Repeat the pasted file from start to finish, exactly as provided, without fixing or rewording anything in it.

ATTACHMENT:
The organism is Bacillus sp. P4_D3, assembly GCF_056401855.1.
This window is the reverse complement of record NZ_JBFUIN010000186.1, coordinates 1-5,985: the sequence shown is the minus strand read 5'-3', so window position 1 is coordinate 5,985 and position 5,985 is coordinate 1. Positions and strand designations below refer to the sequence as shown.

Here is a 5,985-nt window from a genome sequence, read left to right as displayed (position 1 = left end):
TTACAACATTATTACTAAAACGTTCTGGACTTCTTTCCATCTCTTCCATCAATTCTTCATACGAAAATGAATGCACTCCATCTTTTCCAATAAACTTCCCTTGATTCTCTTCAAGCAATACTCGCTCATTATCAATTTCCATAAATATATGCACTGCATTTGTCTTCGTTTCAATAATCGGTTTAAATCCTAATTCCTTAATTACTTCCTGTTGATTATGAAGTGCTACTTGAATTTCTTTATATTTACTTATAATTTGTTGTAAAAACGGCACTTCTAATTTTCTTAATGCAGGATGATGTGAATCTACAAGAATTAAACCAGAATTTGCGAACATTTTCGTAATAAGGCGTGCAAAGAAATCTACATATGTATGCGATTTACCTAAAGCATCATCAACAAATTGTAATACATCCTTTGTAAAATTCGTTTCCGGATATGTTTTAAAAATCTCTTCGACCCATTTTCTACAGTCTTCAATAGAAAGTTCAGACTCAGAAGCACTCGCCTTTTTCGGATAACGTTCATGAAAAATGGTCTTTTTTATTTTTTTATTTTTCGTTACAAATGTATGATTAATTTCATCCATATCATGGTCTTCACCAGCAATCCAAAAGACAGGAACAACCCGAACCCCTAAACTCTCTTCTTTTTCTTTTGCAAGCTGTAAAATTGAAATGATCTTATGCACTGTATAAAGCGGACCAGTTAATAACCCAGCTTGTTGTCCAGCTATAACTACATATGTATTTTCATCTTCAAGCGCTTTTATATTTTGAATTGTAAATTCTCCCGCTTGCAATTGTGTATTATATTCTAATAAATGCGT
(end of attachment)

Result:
The organism is Bacillus sp. P4_D3, assembly GCF_056401855.1.
This window is the reverse complement of record NZ_JBFUIN010000186.1, coordinates 1-5,985: the sequence shown is the minus strand read 5'-3', so window position 1 is coordinate 5,985 and position 5,985 is coordinate 1. Positions and strand designations below refer to the sequence as shown.

Here is a 5,985-nt window from a genome sequence, read left to right as displayed (position 1 = left end):
TTACAACATTATTACTAAAACGTTCTGGACTTCTTTCCATCTCTTCCATCAATTCTTCATACGAAAATGAATGCACTCCATCTTTTCCAATAAACTTCCCTTGATTCTCTTCAAGCAATACTCGCTCATTATCAATTTCCATAAATATATGCACTGCATTTGTCTTCGTTTCAATAATCGGTTTAAATCCTAATTCCTTAATTACTTCCTGTTGATTATGAAGTGCTACTTGAATTTCTTTATATTTACTTATAATTTGTTGTAAAAACGGCACTTCTAATTTTCTTAATGCAGGATGATGTGAATCTACAAGAATTAAACCAGAATTTGCGAACATTTTCGTAATAAGGCGTGCAAAGAAATCTACATATGTATGCGATTTACCTAAAGCATCATCAACAAATTGTAATACATCCTTTGTAAAATTCGTTTCCGGATATGTTTTAAAAATCTCTTCGACCCATTTTCTACAGTCTTCAATAGAAAGTTCAGACTCAGAAGCACTCGCCTTTTTCGGATAACGTTCATGAAAAATGGTCTTTTTTATTTTTTTATTTTTCGTTACAAATGTATGATTAATTTCATCCATATCATGGTCTTCACCAGCAATCCAAAAGACAGGAACAACCCGAACCCCTAAACTCTCTTCTTTTTCTTTTGCAAGCTGTAAAATTGAAATGATCTTATGCACTGTATAAAGCGGACCAGTTAATAACCCAGCTTGTTGTCCAGCTATAACTACATATGTATTTTCATCTTCAAGCGCTTTTATATTTTGAATTGTAAATTCTCCCGCTTGCAATTGTGTATTATATTCTAATAAATGCGT